I was queen of the world!
I have to admit, here, that most ranch and farm kids were driving from the time that they could reach the gas pedal in the tractor.
But not officially. Not on an actual . . . public road!
I was quivering with excitement. And to make things even better, I officially became my parents' 'errand boy'.
I could die now, quite happily. Life couldn't possibly offer anything more.
Okay, so I then proceeded to back my father's car into the tractor. (Another story.)
And run it into the garage. (Another another story.)
And into the ditch. (Another . . . oh, never mind.)
But I was still on top of the world.
With all of the driving I was doing, inevitably, I would run through the gas. (Though, at $.29 per gallon, one had to be a bit judicious . . .) And Dad had a gasoline rule. Whoever was driving when the gas gauge reached 1/4, was responsible for filling the tank.
I should point out here that, on the ranch, we had our own bank of gasoline tanks, carefully monitored and filled periodically. There was one tank containing purple gas (for farm vehicles), one for diesel (tractors and equipment) and one for regular (mine). Two of them were side-by-side on the same framework. The other a bit apart on its own stand.
Dad showed me how to 'fill 'er up'. First, you unlock the nozzle. Then you twist the valve. Then you put the nozzle into the tank and pull up on the lever.
Simplicity in itself.
As long as Dad was standing there.
He took me through the steps several times until he was satisfied that I could do it on my own. Then he left me.
I finished filling and locked everything up again. I was, once more, the master of my universe.
For several months, I enjoyed my new found freedom. No longer was the 20 miles into town such an insurmountable barrier.
But, during those first months, I never again had occasion to fill the tank. Whenever I got into the car, it had already been filled by the previous driver.
What a blissful existence. Driving around in a car that never, ever ran low on gas.
The best of all worlds.
Then, Mom asked me to drive into the city to do an errand.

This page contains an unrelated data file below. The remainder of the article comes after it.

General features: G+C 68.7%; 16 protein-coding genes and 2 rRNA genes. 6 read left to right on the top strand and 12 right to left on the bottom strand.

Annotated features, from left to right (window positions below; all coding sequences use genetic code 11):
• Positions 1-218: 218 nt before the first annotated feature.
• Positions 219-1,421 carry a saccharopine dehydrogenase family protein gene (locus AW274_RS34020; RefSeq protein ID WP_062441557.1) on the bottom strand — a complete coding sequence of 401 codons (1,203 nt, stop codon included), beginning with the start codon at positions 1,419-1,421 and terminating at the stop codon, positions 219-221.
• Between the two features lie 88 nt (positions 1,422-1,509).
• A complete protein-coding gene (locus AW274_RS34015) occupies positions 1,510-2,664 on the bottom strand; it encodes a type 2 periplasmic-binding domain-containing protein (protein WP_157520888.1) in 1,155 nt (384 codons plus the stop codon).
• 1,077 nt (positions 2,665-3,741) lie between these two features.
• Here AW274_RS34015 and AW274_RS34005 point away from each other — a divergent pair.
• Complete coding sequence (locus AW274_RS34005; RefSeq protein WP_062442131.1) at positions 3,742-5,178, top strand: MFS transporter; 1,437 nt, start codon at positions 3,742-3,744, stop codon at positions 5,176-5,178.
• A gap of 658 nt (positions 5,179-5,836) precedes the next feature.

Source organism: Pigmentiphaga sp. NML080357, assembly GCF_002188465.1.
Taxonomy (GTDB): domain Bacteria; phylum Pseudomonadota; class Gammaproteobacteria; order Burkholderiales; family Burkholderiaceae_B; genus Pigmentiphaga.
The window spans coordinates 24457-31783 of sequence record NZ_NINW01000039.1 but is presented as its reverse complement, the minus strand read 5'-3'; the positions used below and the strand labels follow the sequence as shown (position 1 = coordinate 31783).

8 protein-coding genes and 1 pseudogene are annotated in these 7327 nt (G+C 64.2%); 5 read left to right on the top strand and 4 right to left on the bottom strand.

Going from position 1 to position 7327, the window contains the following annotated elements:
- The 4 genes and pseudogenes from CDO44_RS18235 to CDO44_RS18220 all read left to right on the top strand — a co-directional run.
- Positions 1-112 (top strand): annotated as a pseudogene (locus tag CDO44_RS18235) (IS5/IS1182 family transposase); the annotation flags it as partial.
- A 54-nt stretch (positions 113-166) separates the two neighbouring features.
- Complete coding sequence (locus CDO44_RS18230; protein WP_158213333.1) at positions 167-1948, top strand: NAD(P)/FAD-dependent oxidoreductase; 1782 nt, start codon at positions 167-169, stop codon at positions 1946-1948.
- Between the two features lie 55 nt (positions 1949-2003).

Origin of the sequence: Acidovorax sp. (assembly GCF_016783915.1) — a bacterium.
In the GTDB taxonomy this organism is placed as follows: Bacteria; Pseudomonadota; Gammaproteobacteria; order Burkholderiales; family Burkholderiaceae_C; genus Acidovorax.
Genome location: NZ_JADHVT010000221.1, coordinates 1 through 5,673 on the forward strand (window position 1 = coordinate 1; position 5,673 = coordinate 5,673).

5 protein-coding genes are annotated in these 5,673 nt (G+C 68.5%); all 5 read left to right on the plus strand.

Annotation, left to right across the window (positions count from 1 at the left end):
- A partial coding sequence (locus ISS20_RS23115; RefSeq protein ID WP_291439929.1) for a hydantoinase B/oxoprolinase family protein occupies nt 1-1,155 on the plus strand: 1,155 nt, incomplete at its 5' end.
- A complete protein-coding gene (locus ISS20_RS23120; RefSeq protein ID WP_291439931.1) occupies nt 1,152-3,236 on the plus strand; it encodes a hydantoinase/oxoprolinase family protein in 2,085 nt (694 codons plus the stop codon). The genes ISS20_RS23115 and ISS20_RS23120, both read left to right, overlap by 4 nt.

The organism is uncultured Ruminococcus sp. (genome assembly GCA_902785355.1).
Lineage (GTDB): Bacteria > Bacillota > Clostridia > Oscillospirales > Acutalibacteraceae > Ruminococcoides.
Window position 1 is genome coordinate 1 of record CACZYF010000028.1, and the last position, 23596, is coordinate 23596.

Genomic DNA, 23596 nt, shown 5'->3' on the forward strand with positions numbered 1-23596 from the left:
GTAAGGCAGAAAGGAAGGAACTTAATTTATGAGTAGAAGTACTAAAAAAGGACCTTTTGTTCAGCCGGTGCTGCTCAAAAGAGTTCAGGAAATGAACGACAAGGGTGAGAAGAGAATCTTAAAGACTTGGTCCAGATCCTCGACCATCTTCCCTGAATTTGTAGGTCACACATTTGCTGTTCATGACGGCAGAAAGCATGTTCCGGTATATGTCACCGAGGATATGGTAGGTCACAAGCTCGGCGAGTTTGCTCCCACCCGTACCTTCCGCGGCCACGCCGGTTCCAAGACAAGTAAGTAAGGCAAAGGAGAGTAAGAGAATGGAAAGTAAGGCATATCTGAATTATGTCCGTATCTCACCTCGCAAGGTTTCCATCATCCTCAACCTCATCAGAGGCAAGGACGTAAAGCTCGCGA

70 miles away.
I was ecstatic. I hopped into the car and headed out.
The trip was uneventful, if one ignored the fact that I was DRIVING TO THE CITY! ON MY OWN!
Okay. It was an event.
But when I returned home, I noticed that the gas gauge was just kissing the 1/4 full line.
Oh-oh. Time for a fill up.
I pulled into the tanks.
Then stared up at them.
Which one had Dad used?
I couldn't remember.
Okay, so I know a lot of things. I just can't remember what they are . . .
Finally, after much wrinkle-browed concentration, I chose one and proceeded to run through the procedures in my head. Unlock. Twist. Insert. Fill.
I had it.
I did it.
But a little voice in my head, the one that tried, vainly, to keep me from my many terrible fates, told me to stop at 1/2 full.
For perhaps the first, and only, time in my life, I listened.
I capped the gas tank and locked up the nozzle. Then drove triumphantly into the driveway.
Where the car stopped.
What was wrong?
I tried to start it.
It made the appropriate noises. Coughed a couple of times.
Have I mentioned that my next older brother is a whizz with engines and anything mechanical?
He came running.
“What’s the matter?”
“I dunno. It just . . . stopped.”
“Let me have a look.”
All was well. George would figure it out . . .
“Ummm . . . did you just put gas in?”
“Ummm . . . I think you filled it with diesel.”
“Is that bad?”
He pulled his head out from under the hood and gave me . . . the look.
Now, anyone who has been to a mechanic and asked a stupid question knows exactly what I am talking about.
The sun went out of my day.
“What's the matter?” My voice had suddenly gotten very tiny.
He sighed patiently. “Diane, this car runs on regular gasoline.”
“You put in diesel.”
“And that's bad?”
“You might as well have filled the tank with . . . oh, I don't know . . . mud? Pancake batter?”
“I think you might have wrecked the engine.”
“Let's talk to Dad.”
How about . . . you talk to Dad. I'll just go and join the Foreign Legion.
As it turned out, that nagging little voice of reason in my head had given me good advice when it told me to only fill the tank half full.
Dad simply had us push the car . . . did I use the word 'simply'? . . . and fill it the rest of the way with normal gas.
Oh, the car gas is in the tank off by itself! How did I miss that?
Then, he told us . . . and I'm quoting here . . . to “go and burn it off”.
Never, in the history of the world, had punishment so closely resembled reward.
Happily, my brother and I headed into town. Tooled main. Hit the mean streets of Warner. Back to Milk River. More cruising main. Off to Coutts.
It was a glorious night.
Okay, so we smelled a bit like a bus and the engine ran a little rough, but it was worth it.
Of course, afterwards, I had to pay the piper, in the form of car lessons.
To quote George, “No sister of mine is going to drive without knowing how everything works.”
And he did mean everything.
In subsequent years, because of him, I could change a tire or belt and perform everything from an oil change to a major tune-up. Or I could pull into a shop and tell the mechanic exactly what I needed or what I thought was wrong.
In their language.
And all because of a few drops of diesel.
Amazing how life works.